PORTLAND, Oregon—In his final tuneup race before heading to Beijing, Cas Loxsom (left/photo by Paul Merca) of the Seattle based Brooks Beasts finished second in the 800 meters at the inaugural FloTrack Throwdown meet Saturday night at Duniway Park near downtown Portland.
The facility, normally used for recreational purposes, and not for high-level racing, was gussied up and set up so that fans could watch the meet on the infield. A beer garden was set up on the infield along with concessions, with part of the proceeds from concession sales used for the athlete prize pool.
Back to the racing, as Loxsom ran 1:47.17 on what many folks considered a slow track, as Duane Solomon won in 1:46.84. Former Brooks Beast Mark Wieczorek was third in 1:47.24.
In other events, recent Husky grad JJ Julifs finished second in the pole vault with a leap of 17-0.75 (5.20m), as reigning world and Olympic decathlon champ Ashton Eaton won in a personal best 17-8.5 (5.40m). Levi Keller of Club Northwest and current Husky Lev Marcus both no-heighted, as did former world decathlon champ Trey Hardee.
The women’s 100 hurdles saw Rainier Beach HS grad Ginnie Crawford finish second in 12.99, behind Kristi Castlin’s 12.83.
In the women’s 800, Megan Malesarte of the Brooks Beasts was fifth in 2:03.83, as Maggie Vessey won in 2:00.30.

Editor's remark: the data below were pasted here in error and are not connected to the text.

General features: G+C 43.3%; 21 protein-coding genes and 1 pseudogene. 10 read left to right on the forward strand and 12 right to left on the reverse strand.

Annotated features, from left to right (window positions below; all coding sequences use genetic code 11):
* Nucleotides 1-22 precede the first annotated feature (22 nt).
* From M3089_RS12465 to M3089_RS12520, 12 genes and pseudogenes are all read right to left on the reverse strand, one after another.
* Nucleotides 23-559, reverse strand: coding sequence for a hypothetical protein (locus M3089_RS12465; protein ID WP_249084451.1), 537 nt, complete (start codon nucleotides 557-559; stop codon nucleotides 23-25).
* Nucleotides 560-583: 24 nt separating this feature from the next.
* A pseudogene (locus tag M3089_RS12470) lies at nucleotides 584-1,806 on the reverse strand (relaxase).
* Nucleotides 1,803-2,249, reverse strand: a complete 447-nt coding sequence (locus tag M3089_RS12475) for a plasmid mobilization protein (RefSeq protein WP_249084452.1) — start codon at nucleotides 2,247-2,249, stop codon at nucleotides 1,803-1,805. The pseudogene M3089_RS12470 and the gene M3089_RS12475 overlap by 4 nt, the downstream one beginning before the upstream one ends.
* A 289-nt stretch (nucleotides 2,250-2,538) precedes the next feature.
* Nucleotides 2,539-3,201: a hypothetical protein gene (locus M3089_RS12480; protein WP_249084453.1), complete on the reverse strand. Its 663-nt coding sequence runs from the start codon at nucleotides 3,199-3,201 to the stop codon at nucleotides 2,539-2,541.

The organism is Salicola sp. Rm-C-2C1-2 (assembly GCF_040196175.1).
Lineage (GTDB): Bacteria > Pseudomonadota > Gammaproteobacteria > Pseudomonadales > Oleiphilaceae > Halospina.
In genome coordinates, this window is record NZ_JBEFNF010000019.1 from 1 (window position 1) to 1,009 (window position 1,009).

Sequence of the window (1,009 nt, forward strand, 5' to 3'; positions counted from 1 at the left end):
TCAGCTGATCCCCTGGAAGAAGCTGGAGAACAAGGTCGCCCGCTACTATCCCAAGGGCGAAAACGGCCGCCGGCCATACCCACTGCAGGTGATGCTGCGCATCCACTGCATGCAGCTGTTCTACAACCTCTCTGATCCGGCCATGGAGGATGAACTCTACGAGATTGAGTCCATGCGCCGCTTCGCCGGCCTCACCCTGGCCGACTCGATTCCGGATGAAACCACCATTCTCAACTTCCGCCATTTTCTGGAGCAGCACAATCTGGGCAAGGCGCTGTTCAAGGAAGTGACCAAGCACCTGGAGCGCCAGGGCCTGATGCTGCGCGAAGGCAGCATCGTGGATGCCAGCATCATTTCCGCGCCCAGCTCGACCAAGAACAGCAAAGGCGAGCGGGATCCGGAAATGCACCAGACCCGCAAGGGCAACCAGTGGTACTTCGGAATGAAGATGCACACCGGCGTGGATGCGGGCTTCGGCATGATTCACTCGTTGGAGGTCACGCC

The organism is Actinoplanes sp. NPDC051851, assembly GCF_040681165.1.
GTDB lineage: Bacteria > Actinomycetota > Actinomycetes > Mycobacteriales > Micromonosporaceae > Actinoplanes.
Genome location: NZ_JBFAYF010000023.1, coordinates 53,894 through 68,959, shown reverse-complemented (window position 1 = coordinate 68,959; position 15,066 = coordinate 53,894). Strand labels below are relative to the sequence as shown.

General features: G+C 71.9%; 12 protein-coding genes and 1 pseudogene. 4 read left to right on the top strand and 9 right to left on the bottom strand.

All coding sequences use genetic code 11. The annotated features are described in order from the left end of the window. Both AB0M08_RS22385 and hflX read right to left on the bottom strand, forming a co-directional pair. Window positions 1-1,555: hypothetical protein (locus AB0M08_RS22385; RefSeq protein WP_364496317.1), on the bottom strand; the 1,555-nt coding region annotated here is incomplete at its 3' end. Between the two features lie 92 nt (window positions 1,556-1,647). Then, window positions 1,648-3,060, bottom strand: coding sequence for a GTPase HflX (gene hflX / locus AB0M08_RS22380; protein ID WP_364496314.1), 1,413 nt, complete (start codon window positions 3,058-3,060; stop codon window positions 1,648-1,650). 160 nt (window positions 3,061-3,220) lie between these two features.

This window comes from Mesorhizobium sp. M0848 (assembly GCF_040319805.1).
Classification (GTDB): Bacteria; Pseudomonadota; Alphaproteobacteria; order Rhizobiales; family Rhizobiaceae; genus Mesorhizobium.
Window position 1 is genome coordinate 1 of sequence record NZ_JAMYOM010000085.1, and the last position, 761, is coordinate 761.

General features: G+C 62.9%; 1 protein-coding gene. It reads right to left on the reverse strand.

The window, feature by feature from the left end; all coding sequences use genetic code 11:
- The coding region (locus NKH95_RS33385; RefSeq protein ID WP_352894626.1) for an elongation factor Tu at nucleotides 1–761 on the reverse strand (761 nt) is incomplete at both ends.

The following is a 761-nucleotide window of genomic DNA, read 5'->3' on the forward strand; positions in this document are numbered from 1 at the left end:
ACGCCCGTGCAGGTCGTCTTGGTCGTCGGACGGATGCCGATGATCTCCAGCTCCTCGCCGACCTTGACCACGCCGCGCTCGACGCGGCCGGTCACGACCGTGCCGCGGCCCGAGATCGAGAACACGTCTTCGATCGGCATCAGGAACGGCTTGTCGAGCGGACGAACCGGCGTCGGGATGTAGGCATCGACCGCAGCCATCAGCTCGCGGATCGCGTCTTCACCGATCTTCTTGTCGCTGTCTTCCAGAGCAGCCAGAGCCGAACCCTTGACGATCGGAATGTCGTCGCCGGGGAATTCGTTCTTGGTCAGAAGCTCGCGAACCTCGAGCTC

The women’s mile saw Hannah Fields of the Brooks Beasts finish fourth in 4:41.31, followed by Washington alum Mel Lawrence, now competing for Oiselle, in 4:43.56. Fiona Benson of Canada won in a world leading time of 4:25.79.
In the men’s 400, Rainier Beach HS grad Michael Berry was third in 46.10, as Deon Lendore of Trinidad & Tobago won in 45.77. Reigning USA 800m champ Nick Symmonds of the Brooks Beasts, who was obviously out of his element by dropping down in distance, was sixth in 48.53, as he was the only one in the six-man field not to use blocks.
Symmonds, is currently in a standoff with USA Track & Field for refusing to sign a mandatory statement of conditions agreement to wear only Nike branded Team USA gear while with the national team at the training camp in Japan and then in Beijing at the world championships until the federation defines in writing what a team function is.
If Symmonds refuses to sign the agreement by Sunday, USATF contends that he is off the world championship team. Should that happen, Symmonds plans to take the federation to court.
In San Jose, Costa Rica, the weather was the figurative winner of the men’s pole vault at the NACAC senior championships Saturday, as five of the six men in the field, including Spokane native Brad Walker, failed to clear a height, as torrential rain and winds cut the meet short with three events remaining.
Natan Rivera of El Salvador was the only athlete to clear a height, winning with a mark of 15-5 (4.70m). His victory gives him the qualifying standard to compete in Beijing at the world championships in two weeks.
The men’s javelin and both 4 x 100 meter relays were postponed until the final day of competition on Sunday.
On Sunday, Tacoma native Marcus Chambers is expected to run a leg on Team USA’s 4 x 400 meter relay team.